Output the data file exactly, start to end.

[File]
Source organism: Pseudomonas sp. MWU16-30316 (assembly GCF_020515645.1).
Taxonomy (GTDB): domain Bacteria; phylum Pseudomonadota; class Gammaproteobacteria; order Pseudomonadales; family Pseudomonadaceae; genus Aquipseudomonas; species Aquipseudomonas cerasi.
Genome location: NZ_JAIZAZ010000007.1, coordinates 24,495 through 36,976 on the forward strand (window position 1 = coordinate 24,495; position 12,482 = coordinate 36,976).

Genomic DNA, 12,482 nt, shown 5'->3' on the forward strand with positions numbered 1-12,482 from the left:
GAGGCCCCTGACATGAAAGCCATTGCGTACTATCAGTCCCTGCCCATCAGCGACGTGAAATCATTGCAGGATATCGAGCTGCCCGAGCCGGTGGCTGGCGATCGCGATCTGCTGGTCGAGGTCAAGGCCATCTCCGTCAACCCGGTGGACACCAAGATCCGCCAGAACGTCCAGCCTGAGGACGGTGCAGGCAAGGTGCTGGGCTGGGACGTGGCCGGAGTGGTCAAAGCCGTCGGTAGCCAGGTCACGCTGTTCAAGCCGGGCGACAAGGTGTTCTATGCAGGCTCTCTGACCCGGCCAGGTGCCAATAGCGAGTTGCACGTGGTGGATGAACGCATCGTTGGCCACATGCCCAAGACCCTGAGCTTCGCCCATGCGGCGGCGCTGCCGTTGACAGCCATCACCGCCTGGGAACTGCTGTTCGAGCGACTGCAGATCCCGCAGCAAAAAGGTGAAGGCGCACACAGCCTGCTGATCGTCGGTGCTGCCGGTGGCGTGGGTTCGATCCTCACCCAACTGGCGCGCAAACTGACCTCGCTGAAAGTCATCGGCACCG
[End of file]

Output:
Source organism: Pseudomonas sp. MWU16-30316 (assembly GCF_020515645.1).
Taxonomy (GTDB): domain Bacteria; phylum Pseudomonadota; class Gammaproteobacteria; order Pseudomonadales; family Pseudomonadaceae; genus Aquipseudomonas; species Aquipseudomonas cerasi.
Genome location: NZ_JAIZAZ010000007.1, coordinates 24,495 through 36,976 on the forward strand (window position 1 = coordinate 24,495; position 12,482 = coordinate 36,976).

Genomic DNA, 12,482 nt, shown 5'->3' on the forward strand with positions numbered 1-12,482 from the left:
GAGGCCCCTGACATGAAAGCCATTGCGTACTATCAGTCCCTGCCCATCAGCGACGTGAAATCATTGCAGGATATCGAGCTGCCCGAGCCGGTGGCTGGCGATCGCGATCTGCTGGTCGAGGTCAAGGCCATCTCCGTCAACCCGGTGGACACCAAGATCCGCCAGAACGTCCAGCCTGAGGACGGTGCAGGCAAGGTGCTGGGCTGGGACGTGGCCGGAGTGGTCAAAGCCGTCGGTAGCCAGGTCACGCTGTTCAAGCCGGGCGACAAGGTGTTCTATGCAGGCTCTCTGACCCGGCCAGGTGCCAATAGCGAGTTGCACGTGGTGGATGAACGCATCGTTGGCCACATGCCCAAGACCCTGAGCTTCGCCCATGCGGCGGCGCTGCCGTTGACAGCCATCACCGCCTGGGAACTGCTGTTCGAGCGACTGCAGATCCCGCAGCAAAAAGGTGAAGGCGCACACAGCCTGCTGATCGTCGGTGCTGCCGGTGGCGTGGGTTCGATCCTCACCCAACTGGCGCGCAAACTGACCTCGCTGAAAGTCATCGGCACCG